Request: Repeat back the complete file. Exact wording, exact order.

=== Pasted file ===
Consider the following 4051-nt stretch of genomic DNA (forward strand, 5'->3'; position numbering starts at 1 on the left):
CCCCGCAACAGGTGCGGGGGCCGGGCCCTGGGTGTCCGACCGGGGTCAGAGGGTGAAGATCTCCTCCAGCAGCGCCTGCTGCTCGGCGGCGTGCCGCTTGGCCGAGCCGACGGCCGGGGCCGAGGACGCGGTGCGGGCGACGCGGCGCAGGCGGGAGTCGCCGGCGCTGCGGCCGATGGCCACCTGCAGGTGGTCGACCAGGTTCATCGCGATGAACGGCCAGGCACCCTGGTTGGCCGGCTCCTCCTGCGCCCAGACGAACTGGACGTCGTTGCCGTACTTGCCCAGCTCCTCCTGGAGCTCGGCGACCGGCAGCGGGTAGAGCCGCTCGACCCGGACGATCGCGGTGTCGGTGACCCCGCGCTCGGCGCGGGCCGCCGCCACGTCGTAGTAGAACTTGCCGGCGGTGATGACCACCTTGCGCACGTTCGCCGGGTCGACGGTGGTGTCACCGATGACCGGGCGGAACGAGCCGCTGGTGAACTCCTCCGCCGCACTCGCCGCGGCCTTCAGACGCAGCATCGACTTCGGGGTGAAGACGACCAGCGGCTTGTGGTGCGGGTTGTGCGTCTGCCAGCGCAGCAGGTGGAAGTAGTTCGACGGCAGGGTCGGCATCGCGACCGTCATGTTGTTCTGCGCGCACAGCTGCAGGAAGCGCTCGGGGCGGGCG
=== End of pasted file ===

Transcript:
Consider the following 4051-nt stretch of genomic DNA (forward strand, 5'->3'; position numbering starts at 1 on the left):
CCCCGCAACAGGTGCGGGGGCCGGGCCCTGGGTGTCCGACCGGGGTCAGAGGGTGAAGATCTCCTCCAGCAGCGCCTGCTGCTCGGCGGCGTGCCGCTTGGCCGAGCCGACGGCCGGGGCCGAGGACGCGGTGCGGGCGACGCGGCGCAGGCGGGAGTCGCCGGCGCTGCGGCCGATGGCCACCTGCAGGTGGTCGACCAGGTTCATCGCGATGAACGGCCAGGCACCCTGGTTGGCCGGCTCCTCCTGCGCCCAGACGAACTGGACGTCGTTGCCGTACTTGCCCAGCTCCTCCTGGAGCTCGGCGACCGGCAGCGGGTAGAGCCGCTCGACCCGGACGATCGCGGTGTCGGTGACCCCGCGCTCGGCGCGGGCCGCCGCCACGTCGTAGTAGAACTTGCCGGCGGTGATGACCACCTTGCGCACGTTCGCCGGGTCGACGGTGGTGTCACCGATGACCGGGCGGAACGAGCCGCTGGTGAACTCCTCCGCCGCACTCGCCGCGGCCTTCAGACGCAGCATCGACTTCGGGGTGAAGACGACCAGCGGCTTGTGGTGCGGGTTGTGCGTCTGCCAGCGCAGCAGGTGGAAGTAGTTCGACGGCAGGGTCGGCATCGCGACCGTCATGTTGTTCTGCGCGCACAGCTGCAGGAAGCGCTCGGGGCGGGCG